1814: John Colin Dunlop published The History of...

Writing climate item


John Colin Dunlop published The History of Fiction: Being a Critical Account of the Most Celebrated Prose Works of Fiction, from the Earliest Greek Romances to the Novels of the Present Age.

27 September 1968: The tribal love-rock musical Hair, a few...

Building item

27 September 1968

The tribal love-rock musicalHair, a few months into its four-year run on Broadway, opened in London the day after censorship was ended by the Theatres Act.


Haywood, Eliza. A Letter from H—— G——, Esq. Printed and sold at the Royal Exchange, Temple Bar, Charing Cross, and all the Pamphlet Shops of London and Westminster, 1750.
Haywood, Eliza. A Present for a Servant-Maid. T. Gardner, 1743.
Haywood, Eliza. A Wife to be Lett. D. Browne, Jr. and S. Chapman, 1723.
Haywood, Eliza. Adventures of Eovaai. S. Baker, 1736.
Haywood, Eliza. Anti-Pamela. J. Huggonson, 1741.
Haywood, Eliza. Bath-Intrigues. J. Roberts, 1724.
Haywood, Eliza. Cleomelia. J. Millan, 1727.
Haywood, Eliza. Dalinda. C. Corbett and G. Woodfall, 1749.
Haywood, Eliza. “Elegy on Manley”. The Plain Dealer, edited by Aaron Hill, No. 53, A. Hill and W. Bond.
Haywood, Eliza. Epistles for the Ladies. T. Gardner, 1750.
Haywood, Eliza. Fatal Fondness. J. Walthoe and J. Crokatt, 1725.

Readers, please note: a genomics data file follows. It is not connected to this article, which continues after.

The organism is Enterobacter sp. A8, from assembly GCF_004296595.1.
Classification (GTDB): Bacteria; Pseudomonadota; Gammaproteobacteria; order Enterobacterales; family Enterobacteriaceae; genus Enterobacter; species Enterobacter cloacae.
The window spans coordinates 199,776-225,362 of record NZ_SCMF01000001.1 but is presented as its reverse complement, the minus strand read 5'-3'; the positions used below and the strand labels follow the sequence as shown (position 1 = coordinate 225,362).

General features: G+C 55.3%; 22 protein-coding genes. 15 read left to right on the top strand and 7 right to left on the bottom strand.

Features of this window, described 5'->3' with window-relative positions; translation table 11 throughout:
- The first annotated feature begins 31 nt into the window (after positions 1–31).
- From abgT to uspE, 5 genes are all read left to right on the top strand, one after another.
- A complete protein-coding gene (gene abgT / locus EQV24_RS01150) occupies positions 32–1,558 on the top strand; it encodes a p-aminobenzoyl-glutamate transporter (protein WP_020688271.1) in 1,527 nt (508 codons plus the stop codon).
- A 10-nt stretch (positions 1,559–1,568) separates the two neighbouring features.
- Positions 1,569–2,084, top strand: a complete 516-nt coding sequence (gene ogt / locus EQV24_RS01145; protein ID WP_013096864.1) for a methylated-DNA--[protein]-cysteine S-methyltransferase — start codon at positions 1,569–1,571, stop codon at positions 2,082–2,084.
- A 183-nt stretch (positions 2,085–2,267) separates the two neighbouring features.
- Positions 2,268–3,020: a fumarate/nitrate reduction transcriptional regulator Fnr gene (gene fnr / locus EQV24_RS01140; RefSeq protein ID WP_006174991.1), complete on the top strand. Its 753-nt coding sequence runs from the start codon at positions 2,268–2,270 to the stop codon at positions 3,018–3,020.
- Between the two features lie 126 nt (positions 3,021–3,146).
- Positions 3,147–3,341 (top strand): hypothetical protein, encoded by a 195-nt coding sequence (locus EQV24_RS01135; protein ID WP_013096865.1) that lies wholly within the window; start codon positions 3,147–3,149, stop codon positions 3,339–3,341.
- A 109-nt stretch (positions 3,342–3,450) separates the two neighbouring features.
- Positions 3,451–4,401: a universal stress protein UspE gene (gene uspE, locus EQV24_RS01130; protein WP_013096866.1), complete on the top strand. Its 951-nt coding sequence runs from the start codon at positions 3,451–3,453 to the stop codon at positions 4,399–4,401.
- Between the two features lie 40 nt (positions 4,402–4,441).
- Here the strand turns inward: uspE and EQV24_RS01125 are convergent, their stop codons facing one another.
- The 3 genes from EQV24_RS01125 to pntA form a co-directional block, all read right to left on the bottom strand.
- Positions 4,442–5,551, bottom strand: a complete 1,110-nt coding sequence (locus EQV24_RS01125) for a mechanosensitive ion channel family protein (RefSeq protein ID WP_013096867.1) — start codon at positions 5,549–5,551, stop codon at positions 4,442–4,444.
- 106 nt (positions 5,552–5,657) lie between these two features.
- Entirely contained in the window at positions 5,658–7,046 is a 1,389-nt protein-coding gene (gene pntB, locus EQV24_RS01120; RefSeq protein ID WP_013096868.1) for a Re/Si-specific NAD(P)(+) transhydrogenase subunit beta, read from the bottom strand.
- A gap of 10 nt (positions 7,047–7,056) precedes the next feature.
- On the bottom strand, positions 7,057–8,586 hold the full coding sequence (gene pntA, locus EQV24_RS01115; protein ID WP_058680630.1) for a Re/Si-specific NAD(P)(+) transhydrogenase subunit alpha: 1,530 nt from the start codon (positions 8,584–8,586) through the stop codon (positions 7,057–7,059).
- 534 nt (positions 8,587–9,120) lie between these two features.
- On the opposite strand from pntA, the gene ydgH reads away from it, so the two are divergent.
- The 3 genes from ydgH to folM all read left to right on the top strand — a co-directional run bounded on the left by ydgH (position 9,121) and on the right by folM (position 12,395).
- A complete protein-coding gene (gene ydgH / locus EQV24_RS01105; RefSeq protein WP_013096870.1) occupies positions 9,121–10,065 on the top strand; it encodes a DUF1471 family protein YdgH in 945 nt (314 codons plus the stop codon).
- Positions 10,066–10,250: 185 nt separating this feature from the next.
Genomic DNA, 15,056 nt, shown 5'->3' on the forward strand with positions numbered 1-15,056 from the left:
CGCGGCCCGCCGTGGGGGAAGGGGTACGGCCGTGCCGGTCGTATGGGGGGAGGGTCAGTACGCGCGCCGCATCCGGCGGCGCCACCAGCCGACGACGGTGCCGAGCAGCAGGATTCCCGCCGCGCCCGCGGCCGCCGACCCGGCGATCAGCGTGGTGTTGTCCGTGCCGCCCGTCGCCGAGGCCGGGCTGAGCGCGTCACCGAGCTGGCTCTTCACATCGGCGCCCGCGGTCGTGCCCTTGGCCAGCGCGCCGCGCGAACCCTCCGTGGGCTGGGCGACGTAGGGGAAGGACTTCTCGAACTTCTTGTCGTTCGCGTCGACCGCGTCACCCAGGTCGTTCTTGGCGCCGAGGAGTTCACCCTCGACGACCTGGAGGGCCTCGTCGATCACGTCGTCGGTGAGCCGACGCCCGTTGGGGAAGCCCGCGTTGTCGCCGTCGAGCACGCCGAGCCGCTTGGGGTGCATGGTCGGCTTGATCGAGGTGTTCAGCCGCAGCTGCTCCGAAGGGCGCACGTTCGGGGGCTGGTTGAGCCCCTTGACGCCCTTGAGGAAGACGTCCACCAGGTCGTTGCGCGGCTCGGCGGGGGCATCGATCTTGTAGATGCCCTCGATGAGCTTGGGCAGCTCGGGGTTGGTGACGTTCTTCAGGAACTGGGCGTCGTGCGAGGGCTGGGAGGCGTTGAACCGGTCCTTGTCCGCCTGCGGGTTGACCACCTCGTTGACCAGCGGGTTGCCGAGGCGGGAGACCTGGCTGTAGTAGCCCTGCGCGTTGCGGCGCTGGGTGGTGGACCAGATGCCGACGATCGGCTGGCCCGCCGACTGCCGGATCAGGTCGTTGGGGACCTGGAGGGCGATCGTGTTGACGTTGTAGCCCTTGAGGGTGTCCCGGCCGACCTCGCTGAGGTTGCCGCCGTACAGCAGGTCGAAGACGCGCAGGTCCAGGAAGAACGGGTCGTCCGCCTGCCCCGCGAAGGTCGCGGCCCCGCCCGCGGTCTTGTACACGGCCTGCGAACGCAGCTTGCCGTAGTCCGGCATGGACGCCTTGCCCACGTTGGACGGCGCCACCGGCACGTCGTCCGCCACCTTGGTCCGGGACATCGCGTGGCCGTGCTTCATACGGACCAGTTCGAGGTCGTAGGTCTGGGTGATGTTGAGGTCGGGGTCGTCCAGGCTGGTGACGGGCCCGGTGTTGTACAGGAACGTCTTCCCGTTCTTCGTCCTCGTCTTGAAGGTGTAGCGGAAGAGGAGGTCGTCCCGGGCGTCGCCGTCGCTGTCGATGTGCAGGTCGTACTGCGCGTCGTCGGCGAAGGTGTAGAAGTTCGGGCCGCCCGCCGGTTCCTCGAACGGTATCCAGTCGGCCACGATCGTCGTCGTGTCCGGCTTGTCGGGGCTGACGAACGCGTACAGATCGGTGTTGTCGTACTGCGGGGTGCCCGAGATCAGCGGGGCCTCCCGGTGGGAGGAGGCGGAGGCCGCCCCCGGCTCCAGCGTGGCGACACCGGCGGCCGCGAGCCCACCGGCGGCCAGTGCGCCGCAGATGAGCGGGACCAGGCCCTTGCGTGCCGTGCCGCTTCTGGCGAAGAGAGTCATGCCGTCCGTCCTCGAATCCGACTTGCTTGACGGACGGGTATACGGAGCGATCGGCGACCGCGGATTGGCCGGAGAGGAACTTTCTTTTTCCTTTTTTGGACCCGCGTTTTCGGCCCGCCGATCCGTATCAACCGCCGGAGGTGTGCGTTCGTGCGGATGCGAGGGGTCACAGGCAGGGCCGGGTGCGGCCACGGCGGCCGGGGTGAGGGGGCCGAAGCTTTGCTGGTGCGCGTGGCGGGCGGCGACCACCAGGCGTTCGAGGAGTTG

Haywood, Eliza. Frederick, Duke of Brunswick-Lunenburgh. W. Mears and J. Brindley, 1729.
Haywood, Eliza. Idalia. D. Browne, Jr., W. Chetwood, and S. Chapman, 1723.
Haywood, Eliza. “Introduction”. Three Novellas, edited by Earla Wilputte, Colleagues Press, 1995, pp. 1-15.
Haywood, Eliza. “Introduction”. Adventures of Eovaai, edited by Earla Wilputte, Broadview, 1999, pp. 7-40.
Haywood, Eliza. “Introduction and Chronology of Events in Eliza Haywood’s Life”. The Injur’d Husband, or, The Mistaken Resentment; and, Lasselia, or, The Self-Abandon’d, edited by Jerry C. Beasley, University Press of Kentucky, 1999, p. ix - xlii.
Haywood, Eliza. “Irish Artifice”. The Female Dunciad, T. Read, 1728, pp. 17-30.
Gomez, Madeleine Angélique Poisson de. L’Entretien des Beaux Esprits. Translator Haywood, Eliza, F. Cogan and J. Nourse, 1734.
Gomez, Madeleine Angélique Poisson de. La Belle Assemblée. Translator Haywood, Eliza, D. Browne, Jr., and S. Chapman, 1724.
Haywood, Eliza. Lasselia. D. Browne, Jr., and S. Chapman, 1723.
Boursault, Edmé. Letters from a Lady of Quality to a Chevalier. Translator Haywood, Eliza, William Chetwood, 1720.
Haywood, Eliza. Life’s Progress Through the Passions. T. Gardner, 1748.
Haywood, Eliza. Life’s Progress Through the Passions. Garland Publishing, 1974, http://HSS.
Haywood, Eliza. Love in Excess. W. Chetwood, 1720.
Haywood, Eliza. Love in Excess. Editor Oakleaf, David, Broadview, 1994.